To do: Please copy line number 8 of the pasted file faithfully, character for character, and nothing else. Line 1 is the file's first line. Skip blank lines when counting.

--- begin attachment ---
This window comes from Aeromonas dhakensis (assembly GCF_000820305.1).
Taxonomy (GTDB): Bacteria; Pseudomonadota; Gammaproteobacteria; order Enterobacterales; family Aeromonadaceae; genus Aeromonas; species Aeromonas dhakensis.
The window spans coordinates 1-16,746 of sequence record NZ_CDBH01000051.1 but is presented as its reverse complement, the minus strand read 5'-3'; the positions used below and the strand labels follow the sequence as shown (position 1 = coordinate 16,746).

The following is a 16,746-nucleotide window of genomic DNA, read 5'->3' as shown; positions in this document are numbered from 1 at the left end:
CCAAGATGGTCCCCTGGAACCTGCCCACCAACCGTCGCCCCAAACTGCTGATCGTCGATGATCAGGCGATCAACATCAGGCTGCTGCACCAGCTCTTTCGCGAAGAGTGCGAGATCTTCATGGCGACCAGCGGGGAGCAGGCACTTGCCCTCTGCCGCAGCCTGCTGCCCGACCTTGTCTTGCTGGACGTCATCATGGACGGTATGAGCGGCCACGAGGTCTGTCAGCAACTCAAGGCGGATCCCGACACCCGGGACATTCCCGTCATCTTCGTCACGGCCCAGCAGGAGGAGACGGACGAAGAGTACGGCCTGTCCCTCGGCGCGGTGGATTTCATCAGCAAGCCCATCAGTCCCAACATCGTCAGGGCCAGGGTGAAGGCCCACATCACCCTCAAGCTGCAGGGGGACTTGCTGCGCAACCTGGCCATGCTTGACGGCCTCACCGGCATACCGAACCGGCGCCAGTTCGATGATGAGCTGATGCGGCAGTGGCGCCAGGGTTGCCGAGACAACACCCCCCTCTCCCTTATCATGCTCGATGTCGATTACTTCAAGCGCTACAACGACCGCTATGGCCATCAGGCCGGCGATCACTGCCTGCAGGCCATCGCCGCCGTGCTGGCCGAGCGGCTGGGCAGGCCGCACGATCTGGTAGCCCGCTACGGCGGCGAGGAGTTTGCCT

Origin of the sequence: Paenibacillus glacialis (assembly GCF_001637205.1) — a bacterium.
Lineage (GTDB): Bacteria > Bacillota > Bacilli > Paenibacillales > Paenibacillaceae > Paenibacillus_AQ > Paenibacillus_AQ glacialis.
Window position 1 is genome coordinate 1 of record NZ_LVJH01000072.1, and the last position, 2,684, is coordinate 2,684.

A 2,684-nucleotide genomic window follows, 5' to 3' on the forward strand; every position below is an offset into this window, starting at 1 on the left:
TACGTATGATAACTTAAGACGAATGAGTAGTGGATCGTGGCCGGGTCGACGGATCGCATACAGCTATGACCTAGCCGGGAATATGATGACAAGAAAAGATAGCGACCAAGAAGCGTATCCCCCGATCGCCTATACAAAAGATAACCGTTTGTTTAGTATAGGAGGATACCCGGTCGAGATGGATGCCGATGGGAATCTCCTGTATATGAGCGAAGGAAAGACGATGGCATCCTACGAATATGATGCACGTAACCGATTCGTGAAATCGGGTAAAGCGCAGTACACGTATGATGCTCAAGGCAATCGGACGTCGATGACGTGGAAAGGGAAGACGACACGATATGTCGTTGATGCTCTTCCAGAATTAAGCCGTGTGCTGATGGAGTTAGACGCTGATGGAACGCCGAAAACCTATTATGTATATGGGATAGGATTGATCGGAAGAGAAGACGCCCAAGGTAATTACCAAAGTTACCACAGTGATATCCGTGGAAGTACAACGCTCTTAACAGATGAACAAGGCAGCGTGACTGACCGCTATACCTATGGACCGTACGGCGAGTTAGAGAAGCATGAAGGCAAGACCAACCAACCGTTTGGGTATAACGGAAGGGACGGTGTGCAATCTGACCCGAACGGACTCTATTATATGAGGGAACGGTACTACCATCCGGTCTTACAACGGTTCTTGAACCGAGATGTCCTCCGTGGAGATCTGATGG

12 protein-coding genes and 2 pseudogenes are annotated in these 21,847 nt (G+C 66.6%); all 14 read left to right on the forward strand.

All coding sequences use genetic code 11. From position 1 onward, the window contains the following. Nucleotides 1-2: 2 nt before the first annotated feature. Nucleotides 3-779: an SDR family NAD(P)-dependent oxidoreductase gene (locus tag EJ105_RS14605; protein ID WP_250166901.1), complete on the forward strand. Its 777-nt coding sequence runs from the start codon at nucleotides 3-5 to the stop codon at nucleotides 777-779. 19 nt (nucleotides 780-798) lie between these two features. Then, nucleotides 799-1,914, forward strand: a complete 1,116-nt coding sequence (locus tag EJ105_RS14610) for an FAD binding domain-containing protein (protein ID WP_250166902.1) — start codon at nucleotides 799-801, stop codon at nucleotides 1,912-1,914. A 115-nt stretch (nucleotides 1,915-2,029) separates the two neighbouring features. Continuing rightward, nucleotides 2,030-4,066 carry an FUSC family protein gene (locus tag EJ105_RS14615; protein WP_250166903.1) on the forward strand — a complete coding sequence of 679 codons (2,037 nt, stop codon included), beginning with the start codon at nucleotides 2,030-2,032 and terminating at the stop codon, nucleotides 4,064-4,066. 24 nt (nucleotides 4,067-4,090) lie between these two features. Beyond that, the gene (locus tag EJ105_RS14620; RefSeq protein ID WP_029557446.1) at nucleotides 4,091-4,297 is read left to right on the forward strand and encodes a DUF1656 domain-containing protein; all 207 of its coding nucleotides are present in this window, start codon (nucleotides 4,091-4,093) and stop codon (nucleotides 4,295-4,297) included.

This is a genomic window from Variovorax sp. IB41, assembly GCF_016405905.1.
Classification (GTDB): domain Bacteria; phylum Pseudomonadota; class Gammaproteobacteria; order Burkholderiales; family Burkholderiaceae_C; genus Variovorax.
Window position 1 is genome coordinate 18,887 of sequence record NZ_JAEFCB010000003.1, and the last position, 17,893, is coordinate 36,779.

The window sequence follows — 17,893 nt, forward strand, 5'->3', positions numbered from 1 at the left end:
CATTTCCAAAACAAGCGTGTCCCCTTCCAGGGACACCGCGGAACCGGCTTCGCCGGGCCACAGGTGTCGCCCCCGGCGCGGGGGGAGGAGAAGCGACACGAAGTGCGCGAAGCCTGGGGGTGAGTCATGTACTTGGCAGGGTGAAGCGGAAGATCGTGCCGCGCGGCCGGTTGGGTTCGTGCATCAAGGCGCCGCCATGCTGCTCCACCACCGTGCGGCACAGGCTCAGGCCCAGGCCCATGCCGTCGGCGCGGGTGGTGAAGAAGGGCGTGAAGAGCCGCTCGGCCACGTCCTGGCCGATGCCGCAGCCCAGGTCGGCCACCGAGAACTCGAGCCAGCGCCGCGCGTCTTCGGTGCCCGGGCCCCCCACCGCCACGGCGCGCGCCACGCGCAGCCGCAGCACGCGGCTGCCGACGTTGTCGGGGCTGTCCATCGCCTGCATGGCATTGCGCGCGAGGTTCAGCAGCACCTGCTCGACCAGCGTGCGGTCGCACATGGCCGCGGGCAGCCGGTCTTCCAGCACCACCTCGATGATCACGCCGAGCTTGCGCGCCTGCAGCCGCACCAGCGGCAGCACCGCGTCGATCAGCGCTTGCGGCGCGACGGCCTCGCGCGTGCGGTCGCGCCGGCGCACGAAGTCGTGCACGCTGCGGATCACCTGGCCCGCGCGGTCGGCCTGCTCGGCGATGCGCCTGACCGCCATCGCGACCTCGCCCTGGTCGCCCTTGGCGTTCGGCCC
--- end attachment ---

Window position 1 is genome coordinate 1 of record NZ_LVJH01000072.1, and the last position, 2,684, is coordinate 2,684.